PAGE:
It gets back to the point that in a manipulative act you must give the audience "more". It is not good enough to simply show an 8 minute act of pure skill alone doing moves that appear the same to any audience.

So how do you give your audience more? Well you can give them more through the use of themes, character, style, pacing, transition effects and emotional response to just name a few.

Let me go on to talk very briefly about each of these I just mentioned. Each could be an article all in itself but I will just give you my tips on each one for now in hopes you can grasps what I am referring to.

- Themes: You can give more to your audience in any manipulative act if you simply add in a theme to the act you are doing. This can be a generalized theme in regards to the objects all relating that you are manipulating, or the act itself can be themed around a storyline. In this way you are performing a small 8 min play that just so happens to have magic in it. The audience can relate to the themed objects or the story and get more involved with your act and with you.

- Character: Every act you do should have a strong character present on stage. The audience needs to be able to connect with this character. If you can connect the audience with you, then they become more attached to you and can relate to what you are doing on stage. Ask yourself if your character is suave, comical, athletic, hip, sad, down on his luck. Each of these can become a strong character that can be conveyed in your stage movement and even your music.

- Style: With style, I mean the way you move on stage and the way you conduct and hold yourself throughout the act. It is something that must be learned over time. It is those little things that make a huge difference to an audience liking you or not. It can be the way you pause at the right moment and look at the audience and wink right before a big production. It could be the way you move and look and smile at the audience as if saying thank you without moving your mouth at all.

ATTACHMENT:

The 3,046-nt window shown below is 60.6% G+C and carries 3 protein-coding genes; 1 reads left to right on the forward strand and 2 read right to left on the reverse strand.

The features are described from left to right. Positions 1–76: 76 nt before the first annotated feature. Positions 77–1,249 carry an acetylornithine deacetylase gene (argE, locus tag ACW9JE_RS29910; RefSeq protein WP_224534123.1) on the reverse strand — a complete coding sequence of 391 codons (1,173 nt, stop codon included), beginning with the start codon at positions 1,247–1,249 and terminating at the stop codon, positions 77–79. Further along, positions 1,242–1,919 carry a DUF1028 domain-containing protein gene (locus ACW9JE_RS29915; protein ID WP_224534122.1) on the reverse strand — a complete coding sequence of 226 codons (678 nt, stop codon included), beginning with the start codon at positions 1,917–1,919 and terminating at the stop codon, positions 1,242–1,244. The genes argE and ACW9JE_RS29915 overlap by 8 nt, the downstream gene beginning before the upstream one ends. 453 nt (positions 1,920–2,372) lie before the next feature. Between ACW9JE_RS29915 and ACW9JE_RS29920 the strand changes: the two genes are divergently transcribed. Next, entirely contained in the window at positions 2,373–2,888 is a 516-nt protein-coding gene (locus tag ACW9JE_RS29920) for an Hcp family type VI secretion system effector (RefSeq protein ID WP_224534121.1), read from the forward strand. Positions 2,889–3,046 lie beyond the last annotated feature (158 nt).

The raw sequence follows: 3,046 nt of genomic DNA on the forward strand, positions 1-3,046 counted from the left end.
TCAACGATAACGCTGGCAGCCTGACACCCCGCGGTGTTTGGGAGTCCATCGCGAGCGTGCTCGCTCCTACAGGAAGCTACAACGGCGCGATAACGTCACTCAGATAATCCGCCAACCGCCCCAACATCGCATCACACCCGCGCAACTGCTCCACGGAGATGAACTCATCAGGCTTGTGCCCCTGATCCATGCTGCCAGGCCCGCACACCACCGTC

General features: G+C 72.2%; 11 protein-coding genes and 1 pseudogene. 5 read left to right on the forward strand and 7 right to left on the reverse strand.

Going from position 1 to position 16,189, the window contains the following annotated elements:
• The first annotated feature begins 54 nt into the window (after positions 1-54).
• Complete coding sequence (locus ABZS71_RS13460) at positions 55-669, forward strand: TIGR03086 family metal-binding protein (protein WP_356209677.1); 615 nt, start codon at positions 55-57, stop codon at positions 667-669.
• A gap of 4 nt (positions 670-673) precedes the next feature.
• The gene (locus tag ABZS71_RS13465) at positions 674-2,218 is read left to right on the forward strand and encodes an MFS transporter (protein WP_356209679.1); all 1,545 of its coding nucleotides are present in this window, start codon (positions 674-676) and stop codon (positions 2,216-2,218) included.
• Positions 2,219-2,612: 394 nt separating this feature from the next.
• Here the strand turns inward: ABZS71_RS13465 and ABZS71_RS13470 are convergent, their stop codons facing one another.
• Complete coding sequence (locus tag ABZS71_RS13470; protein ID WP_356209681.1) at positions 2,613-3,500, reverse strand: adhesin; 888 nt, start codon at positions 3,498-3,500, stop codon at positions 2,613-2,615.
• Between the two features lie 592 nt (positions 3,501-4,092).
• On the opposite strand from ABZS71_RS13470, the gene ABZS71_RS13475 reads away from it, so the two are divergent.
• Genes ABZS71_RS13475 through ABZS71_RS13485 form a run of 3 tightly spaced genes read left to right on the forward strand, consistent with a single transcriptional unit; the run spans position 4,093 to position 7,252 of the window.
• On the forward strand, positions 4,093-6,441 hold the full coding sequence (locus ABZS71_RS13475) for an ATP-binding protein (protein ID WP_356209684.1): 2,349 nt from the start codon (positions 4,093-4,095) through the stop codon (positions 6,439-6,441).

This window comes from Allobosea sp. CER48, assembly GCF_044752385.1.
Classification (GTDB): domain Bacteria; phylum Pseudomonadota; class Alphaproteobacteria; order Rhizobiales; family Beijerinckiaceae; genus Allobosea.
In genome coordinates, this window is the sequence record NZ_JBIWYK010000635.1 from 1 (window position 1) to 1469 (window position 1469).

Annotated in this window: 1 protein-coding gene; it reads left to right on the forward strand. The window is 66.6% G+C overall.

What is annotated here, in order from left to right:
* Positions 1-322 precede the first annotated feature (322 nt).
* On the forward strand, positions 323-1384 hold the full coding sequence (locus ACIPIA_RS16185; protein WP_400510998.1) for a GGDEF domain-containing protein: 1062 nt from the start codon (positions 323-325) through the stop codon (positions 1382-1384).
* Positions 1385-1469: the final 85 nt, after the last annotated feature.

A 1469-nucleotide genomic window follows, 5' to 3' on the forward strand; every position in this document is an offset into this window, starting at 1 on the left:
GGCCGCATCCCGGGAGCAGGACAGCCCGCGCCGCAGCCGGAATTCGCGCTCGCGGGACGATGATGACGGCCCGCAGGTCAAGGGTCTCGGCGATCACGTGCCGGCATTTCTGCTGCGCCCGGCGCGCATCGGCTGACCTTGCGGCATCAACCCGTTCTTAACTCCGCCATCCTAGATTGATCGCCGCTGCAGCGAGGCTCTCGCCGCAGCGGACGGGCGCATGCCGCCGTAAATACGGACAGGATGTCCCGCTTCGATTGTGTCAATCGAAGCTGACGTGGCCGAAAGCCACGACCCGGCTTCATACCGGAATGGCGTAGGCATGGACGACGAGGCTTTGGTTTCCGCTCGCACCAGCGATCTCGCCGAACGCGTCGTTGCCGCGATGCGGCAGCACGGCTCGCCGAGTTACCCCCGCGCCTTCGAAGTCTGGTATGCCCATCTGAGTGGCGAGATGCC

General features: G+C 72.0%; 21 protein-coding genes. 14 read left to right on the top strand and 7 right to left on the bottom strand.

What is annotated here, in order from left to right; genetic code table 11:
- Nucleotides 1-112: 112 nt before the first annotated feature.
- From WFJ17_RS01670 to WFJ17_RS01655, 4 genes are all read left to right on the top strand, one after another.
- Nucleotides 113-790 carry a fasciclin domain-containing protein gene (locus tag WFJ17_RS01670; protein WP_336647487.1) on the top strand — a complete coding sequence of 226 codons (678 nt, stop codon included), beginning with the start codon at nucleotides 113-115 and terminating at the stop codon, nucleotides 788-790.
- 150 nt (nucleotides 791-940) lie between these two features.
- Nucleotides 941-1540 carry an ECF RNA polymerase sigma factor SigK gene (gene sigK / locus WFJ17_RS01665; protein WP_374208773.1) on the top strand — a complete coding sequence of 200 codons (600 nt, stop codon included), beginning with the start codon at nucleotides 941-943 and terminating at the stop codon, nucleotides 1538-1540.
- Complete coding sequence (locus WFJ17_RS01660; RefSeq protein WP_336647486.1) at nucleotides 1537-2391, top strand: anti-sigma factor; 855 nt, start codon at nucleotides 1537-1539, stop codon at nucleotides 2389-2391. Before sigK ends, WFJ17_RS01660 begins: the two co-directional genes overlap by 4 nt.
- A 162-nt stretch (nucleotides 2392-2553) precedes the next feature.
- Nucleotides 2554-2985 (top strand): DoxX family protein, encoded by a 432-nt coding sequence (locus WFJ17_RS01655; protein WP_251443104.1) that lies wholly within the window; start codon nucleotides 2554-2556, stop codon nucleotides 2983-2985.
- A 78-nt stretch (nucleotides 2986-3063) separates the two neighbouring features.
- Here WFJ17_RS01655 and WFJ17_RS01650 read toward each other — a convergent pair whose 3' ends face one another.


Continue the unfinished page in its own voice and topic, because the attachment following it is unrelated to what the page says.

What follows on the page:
- Pacing: The way you pace and time your act can make a world of difference to an audience. In many manipulative acts, the audience is being barraged with too much visual input. They can not follow it all the time and so start shutting themselves down from even watching what it is you are doing. You must pace your act and place in it pauses that give the audience a chance to catch up, breathe a bit and give them a chance to applaude you before going into the next sequence.

- Transition effects: These are the simple things you can place into your act that changes it up a bit and ads so called "spice" to the act. It gives your audience something more to watch and breaks up the act from being too repetitive. For example: You could be doing a billiard ball act. You do a few vanishes and produce the ball. The ball gets tossed up and as you catch it it turns into a white silk. You do a knots of silk effect and the not becomes the ball again. In this way the ball to silk becomes a transition effect that gives your audience something more to be interested in.

- Emotional Response: This is a HUGE one and can work so wonderful if done well. If done right it can make your audience connect with you long after you have left the stage. It is causing an emotional response in your audiences by allowing them to connect and relate to your character and the predicament presented on the stage. It can also work closely in with the theme you are presenting.

Every person in your audience has experienced something in common. What is common to us all is emotions. We have all felt fear, love, confusion and happiness. These are common to every person know matter who you are performing for.